The city's biggest fashion event of the year, Miami Swim Week, might seem like a distant memory, but that's no reason to let your style game slump. Instead, visit the Brickell Fashion Market, a one-day shopping and fashion show celebrating the best independent retailers, fashion designers, craftsmen, artists, and locally owned businesses in town. The expo seeks to bring out the best of South Florida's retail to the heart of Brickell to celebrate the city's chicest stores. The market is held the last Sunday of the month at the Hyatt Regency (400 SE Second Ave., Miami). At the market, enjoy bouncing around to more than 50 stalls of new designers, a DJ playing your favorite tunes, and a family-friendly atmosphere while you shop your favorite looks. The market is a fantastic fashion platform for emerging designers in Miami, giving them the opportunity to develop their brands and styles within their hometown. So go support local designers and buy some of the most fashionable clothes in Miami. The market runs from 11 a.m. to 6 p.m. Visit brickellfashionmarket.com.
The phrase "dog days of summer" dates back to the ancient Greeks and Romans. It referred to the dog star, Sirius, and its position in the heavens. It also happened to coincide with the most brutal and devastating summer heat, often leading to calamities caused by what we now call heatstroke. South Floridians can certainly relate. During the sweltering months of July and August, we lounge in air-conditioned abodes, sip iced cocktails, and stew in our bathwater-temperature beaches and pools in continual efforts to escape the sun's attacks. Another respite? Ice cream. This Sunday, Bassetts Sweet Servings Ice Cream Shop (2437 SW 17th Ave., Miami) will bring that memory back to life and raise it to another level. Its fifth-annual ice-cream-eating contest is all about cooling off while being the hottest competitor. It might sound like a recipe for the ultimate brain freeze, but the winner receives a trophy, 12 free pints of ice cream, and 12 free servings of ice cream from the ice-cream shop. Last year's winner ate two pints in a record-setting 4 minutes 22 seconds. Bassetts is looking for someone who can beat that time. The challenge begins at 2 p.m. Registration for the contest costs $10. In addition to watching the action, attendees can also enjoy live music and free ice-cream samples. Visit facebook.com/SweetServingsCatering or call 305-345-0011.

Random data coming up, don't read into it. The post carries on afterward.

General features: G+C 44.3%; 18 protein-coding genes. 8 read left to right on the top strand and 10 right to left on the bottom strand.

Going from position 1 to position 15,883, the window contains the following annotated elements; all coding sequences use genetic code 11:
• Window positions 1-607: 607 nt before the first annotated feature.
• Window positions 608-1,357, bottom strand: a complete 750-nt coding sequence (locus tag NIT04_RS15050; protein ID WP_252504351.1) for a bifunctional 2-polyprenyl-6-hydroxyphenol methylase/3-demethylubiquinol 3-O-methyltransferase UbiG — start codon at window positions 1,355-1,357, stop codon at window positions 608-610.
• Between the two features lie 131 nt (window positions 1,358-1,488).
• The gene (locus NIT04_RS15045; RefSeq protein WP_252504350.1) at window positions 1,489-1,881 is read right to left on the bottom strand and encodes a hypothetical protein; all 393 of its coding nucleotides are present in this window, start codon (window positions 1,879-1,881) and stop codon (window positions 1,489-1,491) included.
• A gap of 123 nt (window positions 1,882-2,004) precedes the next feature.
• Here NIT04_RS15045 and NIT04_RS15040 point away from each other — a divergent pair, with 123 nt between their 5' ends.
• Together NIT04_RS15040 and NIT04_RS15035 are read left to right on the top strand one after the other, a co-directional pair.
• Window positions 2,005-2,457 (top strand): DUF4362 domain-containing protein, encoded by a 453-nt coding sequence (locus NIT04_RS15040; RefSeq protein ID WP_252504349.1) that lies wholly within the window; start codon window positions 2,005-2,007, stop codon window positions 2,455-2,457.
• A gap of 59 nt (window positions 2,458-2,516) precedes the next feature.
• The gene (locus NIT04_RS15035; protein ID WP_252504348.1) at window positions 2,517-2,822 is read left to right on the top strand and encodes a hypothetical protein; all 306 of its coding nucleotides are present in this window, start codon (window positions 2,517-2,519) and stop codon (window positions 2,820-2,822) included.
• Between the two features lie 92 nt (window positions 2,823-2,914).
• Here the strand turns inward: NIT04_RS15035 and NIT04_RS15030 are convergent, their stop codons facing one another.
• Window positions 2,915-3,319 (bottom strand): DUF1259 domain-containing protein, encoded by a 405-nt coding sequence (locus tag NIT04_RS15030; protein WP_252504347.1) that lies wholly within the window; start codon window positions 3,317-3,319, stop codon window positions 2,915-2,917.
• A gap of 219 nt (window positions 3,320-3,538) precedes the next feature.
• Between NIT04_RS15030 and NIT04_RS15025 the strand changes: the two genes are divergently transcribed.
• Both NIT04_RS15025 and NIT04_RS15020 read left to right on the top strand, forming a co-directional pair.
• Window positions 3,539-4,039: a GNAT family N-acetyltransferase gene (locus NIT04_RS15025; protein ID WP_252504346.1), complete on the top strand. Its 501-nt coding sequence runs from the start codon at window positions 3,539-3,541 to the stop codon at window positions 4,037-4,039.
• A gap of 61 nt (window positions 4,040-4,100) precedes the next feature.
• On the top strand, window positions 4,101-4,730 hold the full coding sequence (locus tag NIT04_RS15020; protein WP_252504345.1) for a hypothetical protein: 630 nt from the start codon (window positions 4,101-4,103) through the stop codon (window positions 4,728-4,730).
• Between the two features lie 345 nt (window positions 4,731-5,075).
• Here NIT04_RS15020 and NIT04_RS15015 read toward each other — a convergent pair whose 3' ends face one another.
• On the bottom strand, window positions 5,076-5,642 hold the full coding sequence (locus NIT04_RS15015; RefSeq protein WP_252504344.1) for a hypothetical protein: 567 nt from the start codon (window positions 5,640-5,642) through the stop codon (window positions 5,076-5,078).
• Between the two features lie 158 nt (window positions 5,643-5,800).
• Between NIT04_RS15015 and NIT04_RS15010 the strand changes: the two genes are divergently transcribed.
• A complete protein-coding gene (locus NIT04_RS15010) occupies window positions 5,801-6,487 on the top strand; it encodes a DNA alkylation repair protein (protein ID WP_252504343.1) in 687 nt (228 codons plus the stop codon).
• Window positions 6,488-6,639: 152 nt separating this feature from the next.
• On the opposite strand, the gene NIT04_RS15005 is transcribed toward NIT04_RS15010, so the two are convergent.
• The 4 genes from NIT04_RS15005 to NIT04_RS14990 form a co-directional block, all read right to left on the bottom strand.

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Art is subjective and best experienced in person. The struggle of Cuban artists, and the Cuban people in general, is neither of those things. But the work produced as a consequence of the Castro regime is as beautiful, complex, and varied as the island, its population, and the diaspora. This Tuesday, Wynwood gallery Artium (2248 NW First Pl., Miami) will host a select group of Cuban artists transcending their combined heritage's culture and history. A number of avant-garde, expressionist, and postmodern pieces will be on display during the exhibit "Good to the Last Drop." Presented by the Cuban Art Project, the event features creations by some of the most provocative and unique minds in contemporary Cuban art, including Néstor Arenas, Ismael Gómez Peralta, Antonio Guerrero, Alejandro Leyva, Rafael López-Ramos, Sergio Payares, Ciro Quintana, and Robaldo Rodríguez. Admission is free, and complimentary cheese, croquetas, and wine will be offered to all guests. The opening-night event runs from 6 to 9 p.m. Visit artium-miami.com.
American women have a lot on our plate. Every day, we wake up and face institutionalized sexism, the fight for equal pay, the battle to control our own bodies, and that creepy guy who follows us around the office a little too much. Still, we are resilient, and as Cyndi Lauper famously sang, girls just want to have fun. Good thing there's Ladies Night Bingo at the Freehand (2727 Indian Creek Dr., Miami Beach) every first Wednesday of the month. It may not be political liberation or social reform, but it is a damn good, funky time. Presented in partnership with Out Miami and Carli Nicholas, the night features happy-hour bites and beverages, plus the chance to win swag bags, pitchers of booze, food, and other goodies. It's free to play, and really, what is more beautiful than getting loose with your girls poolside amid the tropical flora? The party runs from 9 p.m. to midnight. Games are held at 9:30, 10:30, and 11:30. Call 305-531-2727 or visit thefreehand.com/miami.